Skip to content

McGehee: McConnell Should Heed Past Disclosure Rhetoric

Today, the House will begin the markup of its legislative response to the Supreme Court’s decision in the Citizens United case, which opened the door to unlimited spending by corporations and unions in federal elections.

[IMGCAP(1)]Between the Democrats that Speaker Nancy Pelosi can marshal and the Republicans who understand the urgency of knowing who is spending what in elections, there is reason for optimism for House passage of the DISCLOSE Act (Democracy Is Strengthened by Casting Light on Spending in Elections). Put together by Rep. Chris Van Hollen (D-Md.) and focusing on disclosure of the big contributors who will fund the coming torrent of attack ads now permitted by the court, the bill should pass in the House.

In the Senate, however, the path to victory for the companion measure introduced by Sen. Charles Schumer (D-N.Y.) is murkier, with opposition led by Minority Leader Mitch McConnell. However, the Kentucky Republican may have a difficult time holding together every Member of his caucus in order to bring down the bill. In fighting the proposal to disclose the money behind the ads, he will face not only public anger with the court’s ruling, which ignored decades of precedent, but he will be forced to contend with his own previous and contradictory position. For many years he claimed that disclosure is the silver bullet that will slay corruption and the appearance of corruption in the pay-to-play world of Capitol Hill.

During the years (yes, years!) when the Bipartisan Campaign Reform Act was being debated in Congress, the Republican leadership, led by McConnell and former House Majority Leader Tom DeLay, repeatedly argued that there was no need for new regulations, just more disclosure. “We need to have real disclosure,” McConnell told a nationwide audience on “Meet the Press” at the time.

That is exactly what the DISCLOSE Act would do. The measure seeks to strengthen the current disclosure requirements — the very tact that McConnell and DeLay heralded as the best way to approach money in politics — and already the sharp knives are out. Accusations of partisanship are being bandied about, largely because the bills are being carried by Democrats who are or were recently chairmen of their party’s campaign committees.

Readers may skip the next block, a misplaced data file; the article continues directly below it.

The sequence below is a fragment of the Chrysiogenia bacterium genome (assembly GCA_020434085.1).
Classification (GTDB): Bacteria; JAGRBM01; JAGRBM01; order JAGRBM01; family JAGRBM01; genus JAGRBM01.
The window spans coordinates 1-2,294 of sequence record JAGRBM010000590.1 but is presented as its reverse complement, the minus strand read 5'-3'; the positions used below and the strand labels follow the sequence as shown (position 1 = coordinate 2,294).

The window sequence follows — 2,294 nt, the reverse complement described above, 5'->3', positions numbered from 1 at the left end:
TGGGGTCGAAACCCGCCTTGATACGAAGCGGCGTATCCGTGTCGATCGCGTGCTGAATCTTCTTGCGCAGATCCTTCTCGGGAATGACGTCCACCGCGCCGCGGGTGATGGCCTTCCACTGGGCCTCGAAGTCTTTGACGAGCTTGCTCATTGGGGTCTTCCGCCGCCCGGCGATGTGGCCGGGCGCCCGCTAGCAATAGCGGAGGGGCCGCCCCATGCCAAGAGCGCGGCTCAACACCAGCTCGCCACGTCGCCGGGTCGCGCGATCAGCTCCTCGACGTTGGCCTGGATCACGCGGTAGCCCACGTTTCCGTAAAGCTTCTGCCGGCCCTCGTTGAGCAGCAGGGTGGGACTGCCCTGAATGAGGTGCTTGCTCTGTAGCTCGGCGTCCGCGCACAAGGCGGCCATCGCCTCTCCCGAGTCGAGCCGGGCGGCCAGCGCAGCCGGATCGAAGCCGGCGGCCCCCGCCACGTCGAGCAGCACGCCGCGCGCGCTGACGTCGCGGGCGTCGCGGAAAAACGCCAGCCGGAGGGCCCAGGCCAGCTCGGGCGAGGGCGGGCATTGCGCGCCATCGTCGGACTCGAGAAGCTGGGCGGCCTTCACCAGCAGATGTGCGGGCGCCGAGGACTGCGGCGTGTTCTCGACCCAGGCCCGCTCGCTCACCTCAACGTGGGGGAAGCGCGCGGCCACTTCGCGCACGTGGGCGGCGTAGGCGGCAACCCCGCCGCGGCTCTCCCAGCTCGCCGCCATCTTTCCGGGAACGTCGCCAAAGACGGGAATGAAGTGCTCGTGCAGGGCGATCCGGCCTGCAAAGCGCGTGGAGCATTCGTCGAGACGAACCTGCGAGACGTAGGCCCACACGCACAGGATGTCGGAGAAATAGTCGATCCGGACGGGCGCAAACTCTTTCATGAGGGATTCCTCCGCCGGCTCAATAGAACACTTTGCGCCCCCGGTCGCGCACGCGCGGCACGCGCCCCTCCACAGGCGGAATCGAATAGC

McConnell has chosen to disregard the content of the DISCLOSE Act and his own professed affinity for disclosure in order to condemn the legislation as an “effort to disregard the First Amendment and defy the Supreme Court in order to limit the speech of those who may disagree with you.”

The best way to fight back against this disinformation campaign is to ensure that the legislation is indeed judged on its merits and substance. If Senators of both parties can get past the noise, the bill will have a good chance of passing. Thoughtful Members from both parties understand that, post-Citizens United, the stakes are high, and the potential of millions of unaccountable corporate dollars flowing into elections is enormous. Most of the attention has focused on potential corporate expenditures, and reasonably so, because the potential pool of such funds is gigantic.

However, corporations should be a bit reticent about jumping to the game logo first, given they have a variety of potential minefields to manage with shareholders and consumers, not to mention politicians. Unions, on the other hand, are generally less risk-averse and are likely to be much more active in the midterms.

The disinformation has extended to descriptions of current law and regulation as well. Claims that contributions made to third-party groups (like the Chamber of Commerce) for independent expenditures are already fully disclosed are inaccurate. If a group does not specifically designate its contributions for the organization’s electioneering communications, then it avoids disclosure. A contribution made to the general treasury of an organization that is then used to help fund ads is not disclosed, and Federal Election Commission rules to some degree create a road map for evasion. Supporters of the bill need to call out this practice for what is — “money laundering.”

The point is not to require disclosure of an organization’s donors; rather, to ensure disclosure of those individuals and groups that spend significant amounts of money intended to influence our elections.

At the end of the day, each Republican Senator will have to gauge whether voting against the DISCLOSE Act is worth the risk of angering his constituents who are fed up with the influence of corporations, unions and well–heeled special interests in D.C.

A vote against this bill is a vote against disclosing who is buying seats at the table behind the closed doors where deals are cut and decisions are made in Washington. Beyond contending with the mood of the nation, Republicans will also have to wrestle with the idea of following a Minority Leader on this issue who was for disclosure before he was against it.

Meredith McGehee is the policy director of the Campaign Legal Center and has advocated for campaign finance reforms for more than 20 years. She also heads McGehee Strategies, a public interest consulting business.